The new cardinal of Luxembourg says that even if Pope Francis expressed his desire to visit the small countries in Europe, that he would not likely be inviting him any time soon to his small country, suggesting Francis has more important peripheral priorities.
He told this to ZENIT when they inquired about a potential papal trip, when speaking to journalists in the Holy See Press Office around the Consistory for the Creation of New Cardinals days before the Synod.
Undergoing Personal Conversion to Christ
Responding to what were his hopes for the Church, and what he would like to change. “The first thing I have to change is myself,” noting he also needs to get used to the new context.
Pope Francis, he went on to recall, always invites us to a personal conversion to Christ.
“We have to undergo a conversion to Christ so that the Gospel can really be heard,” he said, underscoring: “We have to change ourselves to show Christ’s message can be attractive today.”
Zenit recalled how on a recent papal flight, during the press conference on the return trip, Francis when asked if he would visit Spain, noted how when it comes to upcoming European trips, that his focus would be on the smaller, more peripheral countries.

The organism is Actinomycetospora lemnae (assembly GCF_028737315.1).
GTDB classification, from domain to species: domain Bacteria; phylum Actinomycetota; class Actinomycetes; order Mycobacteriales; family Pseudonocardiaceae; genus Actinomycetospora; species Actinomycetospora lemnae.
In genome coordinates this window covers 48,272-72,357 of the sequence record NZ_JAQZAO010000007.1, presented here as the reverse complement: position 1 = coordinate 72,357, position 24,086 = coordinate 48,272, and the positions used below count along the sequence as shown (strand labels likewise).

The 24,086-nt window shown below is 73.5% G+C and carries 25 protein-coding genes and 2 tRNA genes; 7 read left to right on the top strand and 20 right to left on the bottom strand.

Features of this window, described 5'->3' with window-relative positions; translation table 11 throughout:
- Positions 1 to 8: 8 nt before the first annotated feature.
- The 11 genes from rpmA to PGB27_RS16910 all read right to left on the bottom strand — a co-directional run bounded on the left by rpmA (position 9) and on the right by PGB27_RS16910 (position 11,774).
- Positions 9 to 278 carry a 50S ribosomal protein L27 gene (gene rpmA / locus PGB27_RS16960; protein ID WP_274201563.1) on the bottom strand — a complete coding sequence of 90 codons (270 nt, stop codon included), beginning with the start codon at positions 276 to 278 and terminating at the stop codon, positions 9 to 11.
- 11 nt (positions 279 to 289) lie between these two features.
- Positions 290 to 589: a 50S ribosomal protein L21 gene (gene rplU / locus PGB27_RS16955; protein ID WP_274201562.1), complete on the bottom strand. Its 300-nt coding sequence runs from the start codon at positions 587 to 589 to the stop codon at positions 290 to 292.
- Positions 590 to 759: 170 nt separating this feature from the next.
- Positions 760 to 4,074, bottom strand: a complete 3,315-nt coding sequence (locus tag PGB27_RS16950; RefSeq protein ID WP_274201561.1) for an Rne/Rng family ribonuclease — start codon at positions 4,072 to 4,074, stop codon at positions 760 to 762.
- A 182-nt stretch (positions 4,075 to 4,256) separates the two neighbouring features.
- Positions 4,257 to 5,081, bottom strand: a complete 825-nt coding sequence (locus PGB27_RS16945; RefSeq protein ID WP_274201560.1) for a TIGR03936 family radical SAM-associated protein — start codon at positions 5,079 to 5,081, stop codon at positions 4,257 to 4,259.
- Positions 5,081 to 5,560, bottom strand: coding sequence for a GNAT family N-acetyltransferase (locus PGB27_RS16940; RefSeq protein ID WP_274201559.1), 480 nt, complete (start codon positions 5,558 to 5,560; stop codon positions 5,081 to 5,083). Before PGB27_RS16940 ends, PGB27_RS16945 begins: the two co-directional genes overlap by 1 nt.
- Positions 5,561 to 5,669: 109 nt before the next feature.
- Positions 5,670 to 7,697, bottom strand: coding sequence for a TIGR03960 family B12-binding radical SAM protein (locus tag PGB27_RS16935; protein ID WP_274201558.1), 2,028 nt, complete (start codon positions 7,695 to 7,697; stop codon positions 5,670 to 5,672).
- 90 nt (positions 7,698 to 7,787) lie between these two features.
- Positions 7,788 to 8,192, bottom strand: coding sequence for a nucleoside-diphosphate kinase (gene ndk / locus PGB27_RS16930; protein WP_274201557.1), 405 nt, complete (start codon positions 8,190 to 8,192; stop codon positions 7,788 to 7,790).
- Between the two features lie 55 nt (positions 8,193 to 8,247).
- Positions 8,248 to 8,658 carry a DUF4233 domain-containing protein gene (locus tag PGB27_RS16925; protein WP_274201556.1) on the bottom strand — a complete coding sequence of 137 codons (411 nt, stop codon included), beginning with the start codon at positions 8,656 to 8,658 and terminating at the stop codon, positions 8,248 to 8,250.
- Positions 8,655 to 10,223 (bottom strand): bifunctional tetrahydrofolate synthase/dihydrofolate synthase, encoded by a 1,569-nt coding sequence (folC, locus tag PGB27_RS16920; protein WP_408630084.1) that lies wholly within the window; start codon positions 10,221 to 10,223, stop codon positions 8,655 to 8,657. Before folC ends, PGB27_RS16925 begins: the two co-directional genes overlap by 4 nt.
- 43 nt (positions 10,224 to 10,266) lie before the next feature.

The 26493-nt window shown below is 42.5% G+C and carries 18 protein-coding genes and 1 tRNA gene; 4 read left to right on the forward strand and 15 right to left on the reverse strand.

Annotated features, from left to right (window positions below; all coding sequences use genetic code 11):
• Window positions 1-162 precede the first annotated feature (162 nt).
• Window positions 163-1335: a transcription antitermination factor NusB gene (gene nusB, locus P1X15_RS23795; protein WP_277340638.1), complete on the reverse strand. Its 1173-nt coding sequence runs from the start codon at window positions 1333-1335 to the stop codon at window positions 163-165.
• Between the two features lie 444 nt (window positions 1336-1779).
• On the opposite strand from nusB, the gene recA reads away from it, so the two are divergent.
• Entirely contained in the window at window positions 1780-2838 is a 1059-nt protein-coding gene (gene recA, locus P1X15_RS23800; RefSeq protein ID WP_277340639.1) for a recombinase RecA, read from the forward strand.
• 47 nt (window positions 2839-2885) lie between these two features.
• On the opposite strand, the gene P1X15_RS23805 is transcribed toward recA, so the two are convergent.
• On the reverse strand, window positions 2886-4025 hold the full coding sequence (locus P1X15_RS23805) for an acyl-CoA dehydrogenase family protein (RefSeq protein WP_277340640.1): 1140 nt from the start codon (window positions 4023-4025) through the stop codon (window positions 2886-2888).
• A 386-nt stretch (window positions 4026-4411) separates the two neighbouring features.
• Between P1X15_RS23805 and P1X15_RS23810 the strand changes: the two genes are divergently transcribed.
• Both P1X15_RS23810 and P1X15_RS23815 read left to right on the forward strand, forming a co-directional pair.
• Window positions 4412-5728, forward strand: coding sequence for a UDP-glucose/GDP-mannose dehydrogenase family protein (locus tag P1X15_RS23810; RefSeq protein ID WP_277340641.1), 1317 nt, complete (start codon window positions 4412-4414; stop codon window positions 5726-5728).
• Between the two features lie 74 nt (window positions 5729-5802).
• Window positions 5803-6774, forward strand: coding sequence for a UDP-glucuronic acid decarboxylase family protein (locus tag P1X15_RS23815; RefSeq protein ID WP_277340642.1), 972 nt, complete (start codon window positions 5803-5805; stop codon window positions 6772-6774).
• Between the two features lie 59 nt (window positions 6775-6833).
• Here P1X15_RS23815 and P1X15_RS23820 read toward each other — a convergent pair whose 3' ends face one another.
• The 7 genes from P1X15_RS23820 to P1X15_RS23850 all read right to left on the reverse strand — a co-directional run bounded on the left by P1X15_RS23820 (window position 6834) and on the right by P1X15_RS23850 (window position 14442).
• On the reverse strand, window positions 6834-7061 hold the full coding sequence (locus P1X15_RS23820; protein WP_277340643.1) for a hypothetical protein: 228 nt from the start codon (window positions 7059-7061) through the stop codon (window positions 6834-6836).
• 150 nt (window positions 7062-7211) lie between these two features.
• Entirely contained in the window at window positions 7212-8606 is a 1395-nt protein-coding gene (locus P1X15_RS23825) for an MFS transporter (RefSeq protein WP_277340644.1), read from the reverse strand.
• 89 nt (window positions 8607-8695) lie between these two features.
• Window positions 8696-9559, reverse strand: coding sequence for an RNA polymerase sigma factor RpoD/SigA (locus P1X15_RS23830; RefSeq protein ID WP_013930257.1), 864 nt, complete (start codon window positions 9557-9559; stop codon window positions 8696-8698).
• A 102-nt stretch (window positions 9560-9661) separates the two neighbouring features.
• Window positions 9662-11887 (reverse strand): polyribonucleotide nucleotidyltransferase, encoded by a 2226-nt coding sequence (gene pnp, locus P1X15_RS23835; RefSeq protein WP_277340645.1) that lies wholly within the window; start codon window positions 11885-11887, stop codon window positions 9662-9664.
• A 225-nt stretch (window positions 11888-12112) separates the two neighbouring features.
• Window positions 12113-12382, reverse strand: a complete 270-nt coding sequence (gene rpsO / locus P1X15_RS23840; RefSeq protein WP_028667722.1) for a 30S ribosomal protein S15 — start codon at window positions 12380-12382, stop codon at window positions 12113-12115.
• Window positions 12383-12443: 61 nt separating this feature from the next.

Asked whether he hopes for Francis to visit the small flock in the small country of Luxembourg, he said: “I would be happy but I wouldn’t dare invite the Holy Father to Luxembourg because Luxembourg is not exactly the peripheries.”
“I think there are so many other places which should first be a priority for the Pope.”
Country of His Dreams
When the new Jesuit cardinal who knows Japanese, and spent years in the country, was asked about the Pontiff’s upcoming trip there and to Thailand, Nov. 19-26, 2019, he said: “The Pope loves Japan. He wanted to be a missionary in Japan. I think for him this is really a dream.” “He was not sent, but when he was prevented, he sent some Jesuits to Japan. They had the chance to go and learn Japanese from them.”
“I think for him,” he pondered, “I really think he is going to the country of his dreams.” Journalists also were impressed when two Japanese journalists asked him questions, and he spoke freely with them in Japanese.
Jesuits Back to Mission
Someone asked about whether there was Jesuit influence on the Pope, to which he responded: “very small.” “I’d like to see the impact of this Pope on the Jesuits,” he said smiling.
“The Pope,” The cardinal observed, “helps put all the Jesuits back to their first mission to serve the Church.”